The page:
Sooo… I’m still not sleeping, but I have a plan.
When you decide ‘Right! Today is the day I change my life!!’ it’s very easy to forget that the things you’re trying to change about yourself didn’t happen over night, so, chances are they aren’t going to disappear over night either.
“Bad habit – A patterned behaviour regarded as detrimental to one’s physical or mental health, which is often linked to alack of self-control – Dictionary“
Bad habits are a problem. Their sole purpose in life is to make you think they’re too hard to break so you might as well keep them. They are the true definition of ‘enemies of progress’.
But… they can be broken! They can be broken through everyone’s favourite word – DISCIPLINE. Unfortunately, motivation, inspiration and the power of thought can only take you so far.
Sometimes you’ll actually have to fight every. Single. Urge. In your body and you’ll find you need more than a few good words to get yourself going. It’s at this point you learn to ignore yourself, saying yes or no only when you really need to.
Lets take my running as an example. For the longest time I was convinced I couldn’t run. Whether it was for buses or on a treadmill, I I was sure God didn’t gift me with the ability to move any faster than a a speed walk through Oxford Street. Well seven weeks on, I’ve definitely been tested.
Lack of funds and a genuine dislike towards gym equipment meant that running became my only viable option. Now, I wasn’t about to let go of ALL that progress I’ve made just because I ‘can’t’ run so I downloaded the Nike running app and got started.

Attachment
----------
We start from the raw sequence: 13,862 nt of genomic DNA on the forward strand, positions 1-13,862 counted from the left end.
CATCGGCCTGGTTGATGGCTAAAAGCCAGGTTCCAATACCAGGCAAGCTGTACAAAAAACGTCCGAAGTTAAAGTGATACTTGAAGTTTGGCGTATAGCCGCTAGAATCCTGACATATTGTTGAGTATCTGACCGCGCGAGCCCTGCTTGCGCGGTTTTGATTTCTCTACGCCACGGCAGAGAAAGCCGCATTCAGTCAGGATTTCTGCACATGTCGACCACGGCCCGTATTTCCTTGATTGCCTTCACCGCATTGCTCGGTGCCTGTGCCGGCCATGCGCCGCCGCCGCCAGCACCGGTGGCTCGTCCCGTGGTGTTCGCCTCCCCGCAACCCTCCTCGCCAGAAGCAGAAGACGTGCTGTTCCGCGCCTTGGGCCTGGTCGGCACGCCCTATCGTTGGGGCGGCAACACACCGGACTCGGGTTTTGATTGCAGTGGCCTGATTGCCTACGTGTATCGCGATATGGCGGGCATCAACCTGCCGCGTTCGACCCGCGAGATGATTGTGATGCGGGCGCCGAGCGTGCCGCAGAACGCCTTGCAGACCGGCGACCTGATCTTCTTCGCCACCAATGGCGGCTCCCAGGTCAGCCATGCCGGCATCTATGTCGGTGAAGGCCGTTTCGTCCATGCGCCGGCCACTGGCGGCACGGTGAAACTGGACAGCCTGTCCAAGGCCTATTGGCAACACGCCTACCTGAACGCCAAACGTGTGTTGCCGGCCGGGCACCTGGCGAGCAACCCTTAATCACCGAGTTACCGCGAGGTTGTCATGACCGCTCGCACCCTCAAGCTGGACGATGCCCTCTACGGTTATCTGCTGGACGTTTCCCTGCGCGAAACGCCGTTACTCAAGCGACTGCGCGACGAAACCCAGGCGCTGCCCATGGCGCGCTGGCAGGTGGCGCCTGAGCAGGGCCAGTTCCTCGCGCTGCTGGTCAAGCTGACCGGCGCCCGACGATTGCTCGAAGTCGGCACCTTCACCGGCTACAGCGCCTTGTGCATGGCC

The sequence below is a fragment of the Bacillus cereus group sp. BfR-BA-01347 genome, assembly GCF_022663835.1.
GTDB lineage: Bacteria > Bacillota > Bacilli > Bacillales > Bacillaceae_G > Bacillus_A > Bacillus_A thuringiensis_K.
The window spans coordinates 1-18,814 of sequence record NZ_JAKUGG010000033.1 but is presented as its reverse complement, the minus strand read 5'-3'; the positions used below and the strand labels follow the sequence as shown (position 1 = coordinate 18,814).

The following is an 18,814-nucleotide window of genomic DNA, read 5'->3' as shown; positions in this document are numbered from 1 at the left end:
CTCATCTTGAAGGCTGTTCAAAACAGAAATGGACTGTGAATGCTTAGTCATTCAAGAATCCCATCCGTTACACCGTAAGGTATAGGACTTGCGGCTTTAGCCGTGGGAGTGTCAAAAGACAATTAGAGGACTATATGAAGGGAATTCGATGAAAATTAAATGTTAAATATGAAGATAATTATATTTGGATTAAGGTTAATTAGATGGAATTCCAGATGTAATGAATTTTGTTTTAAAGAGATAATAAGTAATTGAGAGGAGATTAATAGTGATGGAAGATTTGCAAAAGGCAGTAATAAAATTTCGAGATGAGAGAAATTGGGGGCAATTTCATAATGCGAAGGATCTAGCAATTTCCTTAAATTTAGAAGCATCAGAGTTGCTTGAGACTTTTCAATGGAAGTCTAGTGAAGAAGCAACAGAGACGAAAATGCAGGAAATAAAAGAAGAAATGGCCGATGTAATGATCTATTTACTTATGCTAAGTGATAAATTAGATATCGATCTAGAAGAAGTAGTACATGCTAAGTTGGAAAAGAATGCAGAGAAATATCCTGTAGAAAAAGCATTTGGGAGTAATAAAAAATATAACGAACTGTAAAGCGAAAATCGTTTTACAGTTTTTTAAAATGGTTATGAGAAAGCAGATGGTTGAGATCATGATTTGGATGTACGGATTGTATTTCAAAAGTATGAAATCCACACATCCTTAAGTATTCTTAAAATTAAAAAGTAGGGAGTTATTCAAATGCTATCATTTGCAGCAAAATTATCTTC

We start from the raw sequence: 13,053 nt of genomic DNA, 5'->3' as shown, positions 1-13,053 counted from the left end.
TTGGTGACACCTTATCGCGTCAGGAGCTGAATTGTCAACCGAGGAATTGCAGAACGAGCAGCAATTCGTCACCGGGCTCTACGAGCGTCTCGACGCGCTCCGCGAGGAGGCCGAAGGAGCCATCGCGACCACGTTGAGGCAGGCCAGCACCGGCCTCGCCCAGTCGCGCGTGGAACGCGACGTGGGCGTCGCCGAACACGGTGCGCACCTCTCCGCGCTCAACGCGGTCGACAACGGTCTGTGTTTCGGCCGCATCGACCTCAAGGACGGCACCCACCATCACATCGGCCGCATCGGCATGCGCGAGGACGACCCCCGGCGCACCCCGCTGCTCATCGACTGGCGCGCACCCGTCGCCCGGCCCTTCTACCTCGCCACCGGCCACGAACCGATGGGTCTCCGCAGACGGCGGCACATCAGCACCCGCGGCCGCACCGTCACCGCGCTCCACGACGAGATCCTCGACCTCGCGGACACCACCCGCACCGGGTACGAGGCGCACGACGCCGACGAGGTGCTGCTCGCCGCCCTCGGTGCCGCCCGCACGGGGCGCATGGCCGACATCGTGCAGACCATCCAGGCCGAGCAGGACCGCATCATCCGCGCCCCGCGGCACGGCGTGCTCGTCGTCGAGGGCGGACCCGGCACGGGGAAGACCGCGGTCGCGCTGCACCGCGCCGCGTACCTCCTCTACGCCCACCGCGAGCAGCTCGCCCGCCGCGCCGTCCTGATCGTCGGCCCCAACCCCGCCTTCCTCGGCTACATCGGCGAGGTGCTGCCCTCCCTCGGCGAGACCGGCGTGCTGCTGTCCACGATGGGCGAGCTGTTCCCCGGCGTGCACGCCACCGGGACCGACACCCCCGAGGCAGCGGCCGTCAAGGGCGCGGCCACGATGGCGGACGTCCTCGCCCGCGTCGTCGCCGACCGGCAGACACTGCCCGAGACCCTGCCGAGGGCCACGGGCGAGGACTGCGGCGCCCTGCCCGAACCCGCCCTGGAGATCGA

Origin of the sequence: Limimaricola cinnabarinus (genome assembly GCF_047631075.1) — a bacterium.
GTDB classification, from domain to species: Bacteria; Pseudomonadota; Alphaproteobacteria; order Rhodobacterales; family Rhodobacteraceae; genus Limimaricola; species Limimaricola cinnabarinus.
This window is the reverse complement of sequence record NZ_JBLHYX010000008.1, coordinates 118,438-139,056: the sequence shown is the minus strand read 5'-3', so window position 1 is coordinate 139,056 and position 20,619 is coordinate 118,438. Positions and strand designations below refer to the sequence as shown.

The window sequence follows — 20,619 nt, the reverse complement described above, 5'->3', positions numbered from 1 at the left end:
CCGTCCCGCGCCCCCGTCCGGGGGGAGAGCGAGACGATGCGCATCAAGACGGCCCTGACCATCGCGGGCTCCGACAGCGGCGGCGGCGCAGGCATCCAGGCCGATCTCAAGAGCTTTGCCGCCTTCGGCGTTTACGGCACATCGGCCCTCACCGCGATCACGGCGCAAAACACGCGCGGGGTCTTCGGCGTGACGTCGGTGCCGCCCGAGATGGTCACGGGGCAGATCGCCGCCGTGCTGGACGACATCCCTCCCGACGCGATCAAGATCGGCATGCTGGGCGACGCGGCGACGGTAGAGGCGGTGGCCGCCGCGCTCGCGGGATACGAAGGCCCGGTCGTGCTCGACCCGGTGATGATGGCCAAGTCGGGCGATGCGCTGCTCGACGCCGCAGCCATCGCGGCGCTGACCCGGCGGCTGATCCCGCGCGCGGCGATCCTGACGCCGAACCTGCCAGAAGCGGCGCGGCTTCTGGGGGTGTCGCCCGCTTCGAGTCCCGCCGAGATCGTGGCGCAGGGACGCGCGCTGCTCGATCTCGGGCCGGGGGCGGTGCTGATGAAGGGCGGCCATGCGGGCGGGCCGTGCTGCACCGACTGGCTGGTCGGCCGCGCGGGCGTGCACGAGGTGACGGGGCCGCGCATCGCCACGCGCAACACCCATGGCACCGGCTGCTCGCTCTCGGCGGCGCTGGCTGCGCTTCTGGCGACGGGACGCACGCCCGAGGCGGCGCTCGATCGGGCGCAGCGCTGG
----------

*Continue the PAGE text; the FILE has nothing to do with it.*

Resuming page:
I HATED it… SOOOOO much. My legs hurt, my butt hurt, even my arms hurt (?!). Every time my phone buzzed and the little Nike tick showed up on my notification bar, I winced. 101 excuses ran through my mind ‘it’s too cold’ ‘it’s getting dark too quickly’ or my personal favourite, ‘it won’t hurt if I give myself one extra rest day’. But each time, I some how found myself at my local park cursing myself about choosing to let myself suffer.
Then something changed. About three weeks into it, I started to enjoy it. The park gave me something nice to look at and a quiet place to reflect, plus the cold didn’t bother me… that much. It stopped being a chore because I did it even when I didn’t want to. 142.3km later I’m still running.
That’s the thing about breaking/starting habits, you have to force them until you don’t.